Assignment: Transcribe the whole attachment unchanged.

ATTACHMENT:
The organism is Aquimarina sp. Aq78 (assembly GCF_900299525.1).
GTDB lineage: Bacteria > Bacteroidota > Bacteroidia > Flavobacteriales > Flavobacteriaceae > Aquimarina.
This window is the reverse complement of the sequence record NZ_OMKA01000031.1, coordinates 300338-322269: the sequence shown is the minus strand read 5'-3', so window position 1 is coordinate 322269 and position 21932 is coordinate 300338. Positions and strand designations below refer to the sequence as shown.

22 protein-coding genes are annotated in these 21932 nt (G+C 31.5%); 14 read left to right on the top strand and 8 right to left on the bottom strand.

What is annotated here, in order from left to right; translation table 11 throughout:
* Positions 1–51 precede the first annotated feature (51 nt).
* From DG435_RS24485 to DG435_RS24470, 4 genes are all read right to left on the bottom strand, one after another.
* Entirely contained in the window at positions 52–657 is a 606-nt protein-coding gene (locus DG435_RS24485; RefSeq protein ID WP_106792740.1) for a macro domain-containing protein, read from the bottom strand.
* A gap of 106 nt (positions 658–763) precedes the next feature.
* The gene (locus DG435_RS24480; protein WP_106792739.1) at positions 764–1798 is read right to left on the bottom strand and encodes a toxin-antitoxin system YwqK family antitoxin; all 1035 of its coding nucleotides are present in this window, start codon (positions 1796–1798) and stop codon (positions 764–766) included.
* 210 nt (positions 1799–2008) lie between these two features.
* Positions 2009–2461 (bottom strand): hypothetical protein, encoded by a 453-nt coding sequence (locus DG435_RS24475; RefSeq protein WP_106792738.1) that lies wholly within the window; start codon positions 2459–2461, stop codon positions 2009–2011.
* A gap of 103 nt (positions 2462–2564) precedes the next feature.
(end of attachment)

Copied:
The organism is Aquimarina sp. Aq78 (assembly GCF_900299525.1).
GTDB lineage: Bacteria > Bacteroidota > Bacteroidia > Flavobacteriales > Flavobacteriaceae > Aquimarina.
This window is the reverse complement of the sequence record NZ_OMKA01000031.1, coordinates 300338-322269: the sequence shown is the minus strand read 5'-3', so window position 1 is coordinate 322269 and position 21932 is coordinate 300338. Positions and strand designations below refer to the sequence as shown.

22 protein-coding genes are annotated in these 21932 nt (G+C 31.5%); 14 read left to right on the top strand and 8 right to left on the bottom strand.

What is annotated here, in order from left to right; translation table 11 throughout:
* Positions 1–51 precede the first annotated feature (51 nt).
* From DG435_RS24485 to DG435_RS24470, 4 genes are all read right to left on the bottom strand, one after another.
* Entirely contained in the window at positions 52–657 is a 606-nt protein-coding gene (locus DG435_RS24485; RefSeq protein ID WP_106792740.1) for a macro domain-containing protein, read from the bottom strand.
* A gap of 106 nt (positions 658–763) precedes the next feature.
* The gene (locus DG435_RS24480; protein WP_106792739.1) at positions 764–1798 is read right to left on the bottom strand and encodes a toxin-antitoxin system YwqK family antitoxin; all 1035 of its coding nucleotides are present in this window, start codon (positions 1796–1798) and stop codon (positions 764–766) included.
* 210 nt (positions 1799–2008) lie between these two features.
* Positions 2009–2461 (bottom strand): hypothetical protein, encoded by a 453-nt coding sequence (locus DG435_RS24475; RefSeq protein WP_106792738.1) that lies wholly within the window; start codon positions 2459–2461, stop codon positions 2009–2011.
* A gap of 103 nt (positions 2462–2564) precedes the next feature.